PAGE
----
Written by: Katrina M. Smith, MBA
Date: August 21, 2012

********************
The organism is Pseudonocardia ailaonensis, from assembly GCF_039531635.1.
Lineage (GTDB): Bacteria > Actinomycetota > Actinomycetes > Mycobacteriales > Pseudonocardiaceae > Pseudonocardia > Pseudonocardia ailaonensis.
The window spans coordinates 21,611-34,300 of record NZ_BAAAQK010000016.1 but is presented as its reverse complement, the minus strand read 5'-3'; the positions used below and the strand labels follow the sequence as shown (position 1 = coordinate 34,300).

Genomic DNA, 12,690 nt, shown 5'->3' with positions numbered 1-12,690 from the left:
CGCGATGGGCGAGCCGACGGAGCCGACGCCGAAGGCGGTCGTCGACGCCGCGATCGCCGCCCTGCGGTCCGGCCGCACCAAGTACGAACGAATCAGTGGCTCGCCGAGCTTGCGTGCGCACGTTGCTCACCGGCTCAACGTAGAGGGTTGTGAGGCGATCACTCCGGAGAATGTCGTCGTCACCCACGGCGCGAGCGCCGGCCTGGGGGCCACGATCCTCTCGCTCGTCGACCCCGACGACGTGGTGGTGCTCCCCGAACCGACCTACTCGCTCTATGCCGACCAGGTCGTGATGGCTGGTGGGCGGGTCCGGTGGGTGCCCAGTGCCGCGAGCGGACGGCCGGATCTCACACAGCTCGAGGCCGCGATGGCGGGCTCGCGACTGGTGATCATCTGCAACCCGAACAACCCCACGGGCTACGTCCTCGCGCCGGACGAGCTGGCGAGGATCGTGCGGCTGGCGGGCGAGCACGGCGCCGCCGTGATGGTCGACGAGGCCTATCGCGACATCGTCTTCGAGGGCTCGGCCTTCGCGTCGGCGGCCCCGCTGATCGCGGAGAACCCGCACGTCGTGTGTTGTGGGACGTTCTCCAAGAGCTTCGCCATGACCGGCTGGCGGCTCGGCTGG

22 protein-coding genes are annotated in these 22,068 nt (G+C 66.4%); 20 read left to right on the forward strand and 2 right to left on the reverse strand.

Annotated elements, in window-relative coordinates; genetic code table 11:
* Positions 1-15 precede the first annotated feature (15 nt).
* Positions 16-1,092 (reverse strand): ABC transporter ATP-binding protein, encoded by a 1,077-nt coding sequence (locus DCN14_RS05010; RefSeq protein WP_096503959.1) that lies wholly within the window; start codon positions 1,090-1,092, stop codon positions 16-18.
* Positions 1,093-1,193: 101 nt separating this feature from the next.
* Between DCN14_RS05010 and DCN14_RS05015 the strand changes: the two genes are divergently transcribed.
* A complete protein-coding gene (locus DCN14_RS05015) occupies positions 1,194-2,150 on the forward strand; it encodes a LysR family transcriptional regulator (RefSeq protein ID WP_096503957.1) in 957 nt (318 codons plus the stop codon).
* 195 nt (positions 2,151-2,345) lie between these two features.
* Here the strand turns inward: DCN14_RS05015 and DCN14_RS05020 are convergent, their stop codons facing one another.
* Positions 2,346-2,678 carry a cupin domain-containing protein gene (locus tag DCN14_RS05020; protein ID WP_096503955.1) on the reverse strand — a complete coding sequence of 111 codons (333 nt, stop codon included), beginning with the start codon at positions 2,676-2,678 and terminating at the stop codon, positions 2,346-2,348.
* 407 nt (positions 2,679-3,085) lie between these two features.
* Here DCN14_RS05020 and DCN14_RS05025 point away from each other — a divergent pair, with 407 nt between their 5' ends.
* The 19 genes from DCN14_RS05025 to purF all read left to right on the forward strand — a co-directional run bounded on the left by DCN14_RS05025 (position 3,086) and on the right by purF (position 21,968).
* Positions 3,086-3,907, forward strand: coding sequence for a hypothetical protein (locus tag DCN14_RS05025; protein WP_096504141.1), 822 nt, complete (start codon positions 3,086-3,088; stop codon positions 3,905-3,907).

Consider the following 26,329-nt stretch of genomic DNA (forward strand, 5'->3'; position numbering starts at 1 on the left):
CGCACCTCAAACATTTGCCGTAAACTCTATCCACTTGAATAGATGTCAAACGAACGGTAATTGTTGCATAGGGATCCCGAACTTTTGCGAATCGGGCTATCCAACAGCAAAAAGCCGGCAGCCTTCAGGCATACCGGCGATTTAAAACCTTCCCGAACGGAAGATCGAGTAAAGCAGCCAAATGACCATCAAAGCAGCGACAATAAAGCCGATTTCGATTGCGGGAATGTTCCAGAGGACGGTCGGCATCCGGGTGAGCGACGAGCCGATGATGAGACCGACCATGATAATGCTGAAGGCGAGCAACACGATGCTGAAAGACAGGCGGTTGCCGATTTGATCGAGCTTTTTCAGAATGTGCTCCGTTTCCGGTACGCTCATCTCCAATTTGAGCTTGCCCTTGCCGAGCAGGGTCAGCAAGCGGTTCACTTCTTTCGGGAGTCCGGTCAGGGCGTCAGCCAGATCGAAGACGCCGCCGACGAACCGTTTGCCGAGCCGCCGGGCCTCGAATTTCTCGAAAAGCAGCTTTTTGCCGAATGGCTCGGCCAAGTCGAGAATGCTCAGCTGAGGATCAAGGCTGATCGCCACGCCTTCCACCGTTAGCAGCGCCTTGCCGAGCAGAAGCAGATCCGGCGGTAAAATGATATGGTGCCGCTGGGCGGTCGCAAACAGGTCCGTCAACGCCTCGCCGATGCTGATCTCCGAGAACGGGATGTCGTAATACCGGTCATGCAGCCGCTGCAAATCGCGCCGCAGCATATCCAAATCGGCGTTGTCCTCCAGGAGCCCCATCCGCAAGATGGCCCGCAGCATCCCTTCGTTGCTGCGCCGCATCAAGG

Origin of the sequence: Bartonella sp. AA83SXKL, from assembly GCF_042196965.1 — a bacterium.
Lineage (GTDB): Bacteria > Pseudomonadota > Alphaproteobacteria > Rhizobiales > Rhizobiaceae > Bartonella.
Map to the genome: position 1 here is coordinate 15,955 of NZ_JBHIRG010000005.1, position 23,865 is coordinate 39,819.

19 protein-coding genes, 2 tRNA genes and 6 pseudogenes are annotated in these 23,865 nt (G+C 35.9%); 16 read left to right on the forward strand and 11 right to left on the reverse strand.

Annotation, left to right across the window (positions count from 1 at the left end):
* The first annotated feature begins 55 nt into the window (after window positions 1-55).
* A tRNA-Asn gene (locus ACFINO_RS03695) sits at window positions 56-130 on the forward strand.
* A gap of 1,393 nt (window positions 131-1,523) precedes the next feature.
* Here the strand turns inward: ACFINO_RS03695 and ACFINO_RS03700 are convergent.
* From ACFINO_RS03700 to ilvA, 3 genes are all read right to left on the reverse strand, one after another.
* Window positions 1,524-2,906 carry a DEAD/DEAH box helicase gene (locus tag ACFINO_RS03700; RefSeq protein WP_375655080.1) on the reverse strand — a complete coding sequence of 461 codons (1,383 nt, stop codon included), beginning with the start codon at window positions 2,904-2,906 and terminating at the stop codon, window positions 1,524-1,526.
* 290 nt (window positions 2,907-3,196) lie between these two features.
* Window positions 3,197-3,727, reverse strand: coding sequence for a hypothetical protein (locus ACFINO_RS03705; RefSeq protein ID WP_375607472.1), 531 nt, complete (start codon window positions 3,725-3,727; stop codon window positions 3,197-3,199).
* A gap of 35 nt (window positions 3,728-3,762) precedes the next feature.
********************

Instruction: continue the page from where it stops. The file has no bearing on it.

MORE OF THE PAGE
Traditionally, once every four years, track & field opens its doors to the world and welcomes the masses to experience the splendor of athletics. The world feverish with Olympic excitement waits anxiously for the unveiling of the world’s best. Curiosity elevates. Questions circulate. Who’s competing? Who will win? Will records be broken? Suddenly the theater lights dim and darkness falls to silence the crowd. The curtain opens and the crowd bursts with great cheer and applause. Nine spotlights illuminate a grand stage highlighting a track, long & triple jump runway and pit, pole vault, high jump, shot put, javelin, hammer throw, discus, and steeplechase barrier. Seconds later athletes representing each skill step forth waving, acknowledging the crowd. The excitement of the crowd intensifies. Decibel levels rise to astronomical heights like thunder roaring among the skies. As athletes perform their respective skills, the world watches in awe over this awesome display of skill and talent energizing the stage. Through each act, athletes compete mercilessly to eliminate their opponents one by one. Round after round they fight in a most epic drama filled with the tragedy of broken dreams and the romanticism of heroic feats achieved. Until finally, a victor is decided. Spectators sit nervously as they grab the edge of their seats to discover who crossed the finish line first, who threw the farthest, who jumped the longest and highest, and who vaulted the best. An official raises his white flag. Results pages fly across the field to reach the hands of an announcer. Over a loudspeaker, a crier calls the first, second, and third place finishers of each event. The stadium erupts with shouts of both triumph and uproar. Though the audience reaction is mixed, somehow everyone in the theater still manages to rise in standing ovation. For their valiant efforts, are brought center stage atop a podium to be awarded their medals of gold, silver, and bronze. Wrapped in their nation’s flag, they wave at the crowd one last time to thank them for their support. The spectators respond with sincerity and gratitude through applause as if to say, “No, athlete. Thank you for allowing us to be part of this experience.” The curtain closes and the theater lights are turned back on to usher out the crowd. Once the final spectator leaves, track & field closes its doors. As spectators look behind them hoping to catch a glimpse of an athlete possibly walking by, they see a poster mounted on the door. It reads: Will not open for another four years. The spectator drops his head. The world shrugs. It was fun while it lasted. Perhaps one day track & field will let us stay for good. Football anyone?